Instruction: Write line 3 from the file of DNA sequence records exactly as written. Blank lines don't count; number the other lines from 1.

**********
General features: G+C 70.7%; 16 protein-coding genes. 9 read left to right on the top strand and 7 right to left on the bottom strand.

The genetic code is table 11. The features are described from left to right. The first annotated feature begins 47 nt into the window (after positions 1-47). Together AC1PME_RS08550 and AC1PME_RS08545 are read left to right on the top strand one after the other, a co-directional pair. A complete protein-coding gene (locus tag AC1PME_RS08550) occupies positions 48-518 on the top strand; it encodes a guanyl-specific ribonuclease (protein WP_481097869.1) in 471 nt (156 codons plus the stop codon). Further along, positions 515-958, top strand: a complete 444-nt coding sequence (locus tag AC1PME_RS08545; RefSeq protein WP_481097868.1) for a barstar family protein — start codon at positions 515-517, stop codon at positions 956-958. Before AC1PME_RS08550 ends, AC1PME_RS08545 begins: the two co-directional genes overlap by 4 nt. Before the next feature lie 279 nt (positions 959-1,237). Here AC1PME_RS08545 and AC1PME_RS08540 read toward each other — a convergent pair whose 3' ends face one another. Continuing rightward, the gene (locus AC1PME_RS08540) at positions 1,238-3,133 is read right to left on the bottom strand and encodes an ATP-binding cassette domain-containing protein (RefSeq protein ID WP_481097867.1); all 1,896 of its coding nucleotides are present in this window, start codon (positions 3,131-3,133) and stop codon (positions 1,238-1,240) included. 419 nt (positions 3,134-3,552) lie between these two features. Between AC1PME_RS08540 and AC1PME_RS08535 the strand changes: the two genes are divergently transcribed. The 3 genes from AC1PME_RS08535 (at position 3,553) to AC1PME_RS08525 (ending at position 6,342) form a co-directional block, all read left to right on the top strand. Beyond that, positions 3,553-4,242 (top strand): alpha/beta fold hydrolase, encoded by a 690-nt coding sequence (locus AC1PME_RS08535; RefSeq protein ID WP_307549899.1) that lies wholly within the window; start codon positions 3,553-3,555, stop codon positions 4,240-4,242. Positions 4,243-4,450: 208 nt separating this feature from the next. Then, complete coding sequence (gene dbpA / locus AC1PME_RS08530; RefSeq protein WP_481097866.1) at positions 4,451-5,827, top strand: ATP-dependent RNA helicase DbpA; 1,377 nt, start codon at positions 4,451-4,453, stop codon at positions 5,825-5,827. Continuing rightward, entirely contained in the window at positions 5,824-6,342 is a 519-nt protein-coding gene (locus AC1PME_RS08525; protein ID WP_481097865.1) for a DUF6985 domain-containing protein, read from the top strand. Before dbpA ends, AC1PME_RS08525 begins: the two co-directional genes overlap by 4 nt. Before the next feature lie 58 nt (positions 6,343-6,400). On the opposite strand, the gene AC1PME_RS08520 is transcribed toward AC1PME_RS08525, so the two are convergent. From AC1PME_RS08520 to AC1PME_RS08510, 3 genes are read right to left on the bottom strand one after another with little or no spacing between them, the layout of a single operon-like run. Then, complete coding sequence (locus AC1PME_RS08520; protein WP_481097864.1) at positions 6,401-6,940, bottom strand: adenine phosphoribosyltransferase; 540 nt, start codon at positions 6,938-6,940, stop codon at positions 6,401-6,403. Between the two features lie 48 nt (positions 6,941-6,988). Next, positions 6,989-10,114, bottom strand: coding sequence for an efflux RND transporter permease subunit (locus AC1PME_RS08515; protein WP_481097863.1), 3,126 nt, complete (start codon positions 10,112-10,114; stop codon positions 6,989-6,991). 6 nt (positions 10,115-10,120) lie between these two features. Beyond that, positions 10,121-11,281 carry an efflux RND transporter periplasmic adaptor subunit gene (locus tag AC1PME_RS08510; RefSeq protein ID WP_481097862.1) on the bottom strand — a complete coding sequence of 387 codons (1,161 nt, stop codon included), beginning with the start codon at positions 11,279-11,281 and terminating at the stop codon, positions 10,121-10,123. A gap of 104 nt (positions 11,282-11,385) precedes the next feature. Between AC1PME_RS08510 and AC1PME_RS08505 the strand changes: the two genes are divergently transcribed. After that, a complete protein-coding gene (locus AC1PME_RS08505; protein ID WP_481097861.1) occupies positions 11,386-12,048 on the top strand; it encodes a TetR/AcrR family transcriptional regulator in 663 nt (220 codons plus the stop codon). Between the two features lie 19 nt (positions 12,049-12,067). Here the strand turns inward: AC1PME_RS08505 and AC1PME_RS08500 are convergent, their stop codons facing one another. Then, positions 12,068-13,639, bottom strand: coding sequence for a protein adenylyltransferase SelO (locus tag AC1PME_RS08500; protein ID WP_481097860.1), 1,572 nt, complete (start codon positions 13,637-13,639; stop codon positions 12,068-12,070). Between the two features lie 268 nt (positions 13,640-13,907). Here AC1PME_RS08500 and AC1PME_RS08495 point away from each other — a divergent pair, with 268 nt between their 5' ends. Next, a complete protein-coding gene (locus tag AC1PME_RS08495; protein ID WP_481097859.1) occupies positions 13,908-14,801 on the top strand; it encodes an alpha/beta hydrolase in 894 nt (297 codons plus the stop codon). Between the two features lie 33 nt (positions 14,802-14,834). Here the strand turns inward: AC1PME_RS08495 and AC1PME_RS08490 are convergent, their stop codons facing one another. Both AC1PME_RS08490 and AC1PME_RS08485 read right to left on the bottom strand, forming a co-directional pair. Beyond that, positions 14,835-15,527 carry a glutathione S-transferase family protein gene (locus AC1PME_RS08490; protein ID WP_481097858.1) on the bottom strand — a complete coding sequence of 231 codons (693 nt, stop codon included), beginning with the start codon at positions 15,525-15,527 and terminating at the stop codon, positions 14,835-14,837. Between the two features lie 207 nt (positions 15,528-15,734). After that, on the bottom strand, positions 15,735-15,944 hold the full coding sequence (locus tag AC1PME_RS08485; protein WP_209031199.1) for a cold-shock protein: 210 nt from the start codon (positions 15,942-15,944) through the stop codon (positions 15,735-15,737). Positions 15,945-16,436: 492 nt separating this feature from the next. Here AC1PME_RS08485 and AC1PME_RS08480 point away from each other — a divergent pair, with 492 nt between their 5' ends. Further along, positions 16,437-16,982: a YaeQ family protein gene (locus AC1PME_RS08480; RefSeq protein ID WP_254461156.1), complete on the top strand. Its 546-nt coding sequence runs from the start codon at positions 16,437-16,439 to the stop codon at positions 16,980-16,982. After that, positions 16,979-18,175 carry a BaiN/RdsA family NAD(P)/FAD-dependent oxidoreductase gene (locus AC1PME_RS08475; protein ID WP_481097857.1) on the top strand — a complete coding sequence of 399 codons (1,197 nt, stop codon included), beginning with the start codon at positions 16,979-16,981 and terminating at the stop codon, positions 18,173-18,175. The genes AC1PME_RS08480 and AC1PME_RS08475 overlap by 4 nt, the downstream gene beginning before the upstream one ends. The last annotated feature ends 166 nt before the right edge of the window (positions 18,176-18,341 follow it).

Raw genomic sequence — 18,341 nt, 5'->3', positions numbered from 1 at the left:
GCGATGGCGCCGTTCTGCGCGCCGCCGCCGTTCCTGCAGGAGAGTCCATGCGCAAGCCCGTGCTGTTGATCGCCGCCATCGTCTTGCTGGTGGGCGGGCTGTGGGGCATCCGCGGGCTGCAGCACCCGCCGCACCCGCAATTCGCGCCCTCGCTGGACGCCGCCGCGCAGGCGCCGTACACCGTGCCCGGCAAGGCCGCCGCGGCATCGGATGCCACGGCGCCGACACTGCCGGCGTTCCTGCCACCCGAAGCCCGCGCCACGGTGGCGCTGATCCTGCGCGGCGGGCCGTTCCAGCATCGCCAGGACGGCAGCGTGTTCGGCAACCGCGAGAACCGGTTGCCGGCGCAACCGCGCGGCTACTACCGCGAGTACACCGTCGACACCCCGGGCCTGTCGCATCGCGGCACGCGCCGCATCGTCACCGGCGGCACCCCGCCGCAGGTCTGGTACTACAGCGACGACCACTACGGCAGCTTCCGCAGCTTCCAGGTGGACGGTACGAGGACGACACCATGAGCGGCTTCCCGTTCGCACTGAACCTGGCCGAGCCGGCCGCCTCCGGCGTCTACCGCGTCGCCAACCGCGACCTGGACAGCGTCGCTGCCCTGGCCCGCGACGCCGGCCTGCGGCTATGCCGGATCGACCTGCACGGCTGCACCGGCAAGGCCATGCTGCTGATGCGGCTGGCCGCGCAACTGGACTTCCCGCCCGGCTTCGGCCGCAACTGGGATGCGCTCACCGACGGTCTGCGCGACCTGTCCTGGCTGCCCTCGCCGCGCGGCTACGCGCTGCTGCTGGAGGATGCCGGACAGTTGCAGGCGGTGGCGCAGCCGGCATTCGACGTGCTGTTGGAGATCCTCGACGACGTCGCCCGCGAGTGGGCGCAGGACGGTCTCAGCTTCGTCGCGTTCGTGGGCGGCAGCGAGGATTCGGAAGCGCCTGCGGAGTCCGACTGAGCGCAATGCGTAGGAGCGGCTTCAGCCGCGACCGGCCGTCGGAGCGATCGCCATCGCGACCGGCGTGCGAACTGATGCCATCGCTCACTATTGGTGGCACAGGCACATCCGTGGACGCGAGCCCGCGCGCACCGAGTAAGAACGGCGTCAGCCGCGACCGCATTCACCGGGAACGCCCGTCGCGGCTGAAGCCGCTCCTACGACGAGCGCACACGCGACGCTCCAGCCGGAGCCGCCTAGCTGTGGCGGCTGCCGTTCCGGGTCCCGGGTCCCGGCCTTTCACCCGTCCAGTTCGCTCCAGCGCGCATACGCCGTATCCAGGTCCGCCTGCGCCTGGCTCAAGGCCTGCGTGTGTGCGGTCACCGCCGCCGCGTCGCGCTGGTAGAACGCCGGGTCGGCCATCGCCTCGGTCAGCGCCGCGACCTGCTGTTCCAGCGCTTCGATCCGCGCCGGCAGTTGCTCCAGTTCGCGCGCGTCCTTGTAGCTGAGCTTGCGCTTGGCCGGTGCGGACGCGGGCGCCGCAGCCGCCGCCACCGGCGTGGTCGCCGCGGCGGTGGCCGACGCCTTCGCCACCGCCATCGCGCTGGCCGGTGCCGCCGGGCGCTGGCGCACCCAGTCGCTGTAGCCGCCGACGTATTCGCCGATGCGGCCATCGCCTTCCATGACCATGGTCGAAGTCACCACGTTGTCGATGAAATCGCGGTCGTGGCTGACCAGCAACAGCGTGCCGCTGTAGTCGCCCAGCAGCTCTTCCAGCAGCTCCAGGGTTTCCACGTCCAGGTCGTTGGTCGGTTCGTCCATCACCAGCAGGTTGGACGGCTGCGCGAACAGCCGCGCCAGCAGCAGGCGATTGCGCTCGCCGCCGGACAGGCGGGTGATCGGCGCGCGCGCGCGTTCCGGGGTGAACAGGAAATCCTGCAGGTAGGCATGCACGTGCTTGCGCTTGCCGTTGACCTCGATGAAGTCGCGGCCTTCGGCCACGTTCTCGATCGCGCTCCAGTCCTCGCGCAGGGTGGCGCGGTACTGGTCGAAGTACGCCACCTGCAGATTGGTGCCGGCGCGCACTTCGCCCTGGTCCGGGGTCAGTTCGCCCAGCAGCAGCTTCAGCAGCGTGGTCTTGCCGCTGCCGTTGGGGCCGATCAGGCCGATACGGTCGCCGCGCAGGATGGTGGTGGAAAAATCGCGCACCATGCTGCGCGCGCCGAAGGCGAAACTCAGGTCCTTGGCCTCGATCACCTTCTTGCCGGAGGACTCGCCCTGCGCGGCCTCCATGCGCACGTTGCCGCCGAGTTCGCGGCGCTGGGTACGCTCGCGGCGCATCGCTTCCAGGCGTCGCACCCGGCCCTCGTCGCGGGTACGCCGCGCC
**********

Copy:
Raw genomic sequence — 18,341 nt, 5'->3', positions numbered from 1 at the left: